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Does anyone have access to the Wheelsmith Rim Rod ERD measurement tool?

I need to reproduce this no longer manufactured tool.

Specifically, I need the length of the yellow portion of each rod, the diameter of the yellow portion of each rod, and the length and diameter of the alloy portion of the rod. Bonus points for the angle of the nipple seat at the join of the alloy portion and the yellow portion.

Can anyone help me?

Wheelsmith Rim Rods

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3 Answers

Why bother? There's 5 sets on eBay right now:

Wheelsmith Rim Rods on eBay

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$59.91 seems a decent price when you're thinking about constructing your own from scratch. –  Ehryk Apr 15 '12 at 9:41
    
That's not the question I asked. I'm aware of the ebay offerings, but my location makes ordering them online problematic. I know they will not be difficult to make, I just need the measurements. (I already own one set, but they are back in the States in my FIL's basement.) Also, for the record, I will never up vote and probably downvote any answer which has this tone. Really? Starting your answer with "Why bother?" How about because I want to? –  zenbike Apr 15 '12 at 10:30
    
I mistook the question then, because you mentioned "I need to reproduce this no longer manufactured tool." Obviously you are interested in the measurements in spite of them being readily available, so I wasn't being as helpful as I thought on my initial reading. –  Ehryk Apr 15 '12 at 18:29
    
@zenbike -- Maybe you should call your FIL and ask him to measure them. –  Daniel R Hicks Apr 15 '12 at 20:26
    
@DanieRHicks: Last resort, believe me. :) –  zenbike Apr 16 '12 at 2:53
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I don't know if this asks the answer, but having myself either handled high-precision instruments before, and fiddled with inner rim diameter myself, before, I would consider these things:

  1. Even if you HAD the instrument yourself, in your hands, It would be actually difficult to measure, annotate and manufacture the dimensions precisely. I think even if you take the original to a metal-machining shop, some precision would always be lost;
  2. There would be no way to be sure anyone of us measure it right, even if we were most interested in this reverse engineering process (I am, for sure, but I don't have the tool unfortunately).
  3. Most times, reverse engineering is a process where reproducing the WORKING PRINCIPLE of a tool is much more important than reproducing the EXACT DIMENSIONS of the tool.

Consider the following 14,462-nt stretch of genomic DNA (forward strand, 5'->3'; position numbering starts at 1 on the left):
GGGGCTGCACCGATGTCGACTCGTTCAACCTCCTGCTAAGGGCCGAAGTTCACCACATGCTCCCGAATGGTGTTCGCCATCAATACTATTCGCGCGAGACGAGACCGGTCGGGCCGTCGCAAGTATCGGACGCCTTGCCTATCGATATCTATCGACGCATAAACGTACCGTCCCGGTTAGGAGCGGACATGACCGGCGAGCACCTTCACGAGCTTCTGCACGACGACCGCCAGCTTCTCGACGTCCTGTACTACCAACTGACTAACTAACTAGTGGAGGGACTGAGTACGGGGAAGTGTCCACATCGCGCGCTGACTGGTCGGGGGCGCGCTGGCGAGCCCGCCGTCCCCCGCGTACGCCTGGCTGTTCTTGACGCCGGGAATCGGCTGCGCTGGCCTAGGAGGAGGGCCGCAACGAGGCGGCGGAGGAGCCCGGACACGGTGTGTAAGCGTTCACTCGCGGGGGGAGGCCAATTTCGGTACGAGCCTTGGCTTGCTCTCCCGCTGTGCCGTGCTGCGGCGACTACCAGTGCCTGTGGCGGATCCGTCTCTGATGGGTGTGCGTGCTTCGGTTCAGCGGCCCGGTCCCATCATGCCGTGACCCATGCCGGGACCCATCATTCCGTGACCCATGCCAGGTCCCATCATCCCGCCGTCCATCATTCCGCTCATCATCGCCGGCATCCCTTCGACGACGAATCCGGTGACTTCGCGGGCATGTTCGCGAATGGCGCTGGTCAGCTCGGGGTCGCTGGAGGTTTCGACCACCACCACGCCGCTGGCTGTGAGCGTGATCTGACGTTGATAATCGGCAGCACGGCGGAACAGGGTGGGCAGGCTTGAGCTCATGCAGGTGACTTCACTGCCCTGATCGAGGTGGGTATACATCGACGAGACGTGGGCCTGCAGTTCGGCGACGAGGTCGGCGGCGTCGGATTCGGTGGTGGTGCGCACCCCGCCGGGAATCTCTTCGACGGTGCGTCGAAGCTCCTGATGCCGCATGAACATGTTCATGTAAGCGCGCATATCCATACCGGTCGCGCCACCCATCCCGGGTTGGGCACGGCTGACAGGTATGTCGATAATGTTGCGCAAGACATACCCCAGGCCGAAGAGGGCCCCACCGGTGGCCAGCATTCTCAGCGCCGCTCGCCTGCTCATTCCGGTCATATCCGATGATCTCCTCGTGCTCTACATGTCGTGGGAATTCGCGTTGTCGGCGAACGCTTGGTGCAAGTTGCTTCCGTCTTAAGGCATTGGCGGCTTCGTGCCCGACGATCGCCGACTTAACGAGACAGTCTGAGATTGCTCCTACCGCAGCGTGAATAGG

So, what I would suggest you to do is:

  1. Study and understand exactely what is the working principle of this tool. It seems to me it is to fit rods with nipple-shaped endings inside diammetrically opposed holes in a rim, and then measure the distance between the two other endings of the known-sized rods, so you can know some key distance, that I would define as the distance between the flat parts of the nipple's head. Having a spoke ending there would allow for maximum thread contact without the spoke thread prodruding towards the tube, also with a comfortable tolerance of 1 or 2mm shorter spokes being perfectly useable.
  2. Considering this working principle, take the most similar things possible: actual spokes with glued nipples in the thread ends, and some precisely placed measuring zones in the elbow side:
    1. The elbows themselves. You could tie them together, measure the distance, and add this distance to the already-known rod lengths;
    2. Some smart-shaped-object, like a piece of a metal ruler, rigidly fixed (glued?) in place of the elbow;
    3. The naked tips of the wires after removing the elbows.

If this is done thoroughly, I think it is perfectly possible to achieve, with no great expense and no great work, a level of precision more than anough to build a wheel within the relatively loose tolerance allowed by spoke/nipple thread lengths.

I know this is not the answer for your question, but I think these considerations might be of your interest.

Hope this helps!

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This is a great answer. Unfortunately, my need in this case is more specific. I am aware of other methods of getting the spoke lengths I need, and I have thought about the points that you bring up here. What I need is the dimensions of the tool, as a beginning to revers engineering a spoke measurement formula that is existing, and based on the Wheelsmith tools. My intent is to recreate them, so that I can determine the fixed measurement system which is using them, so that I can accurately build a replacement which doesn't need them. I know there are options. This is a self education project. –  zenbike Apr 15 '12 at 19:52
    
I will keep studying these issues, too. When I have evolved more around that, I'll probably post a question about the possible ways of measure and calculate these things. Good luck! –  heltonbiker Apr 15 '12 at 20:17
    
By the way, the most problematic thing about the "theory" of rim diameter measurement is that the actual diameter DEPENDS on the shape/interaction of nipple heads and rim holes, which is FAR from standardized. Hopefully, I think, the tolerance might get to comfortable 2mm given the thread lengths, and any controlled measure, even not-high-precision, might achieve that. –  heltonbiker Apr 15 '12 at 20:19
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up vote 1 down vote accepted

As it happens, I had to use the last resort. Dimensions are 30mm length x 5mm diameter for the alloy portion.

350mm length x 2.5mm diameter for the yellow portion.

And a 3.5 degree angle for the nipple seat.

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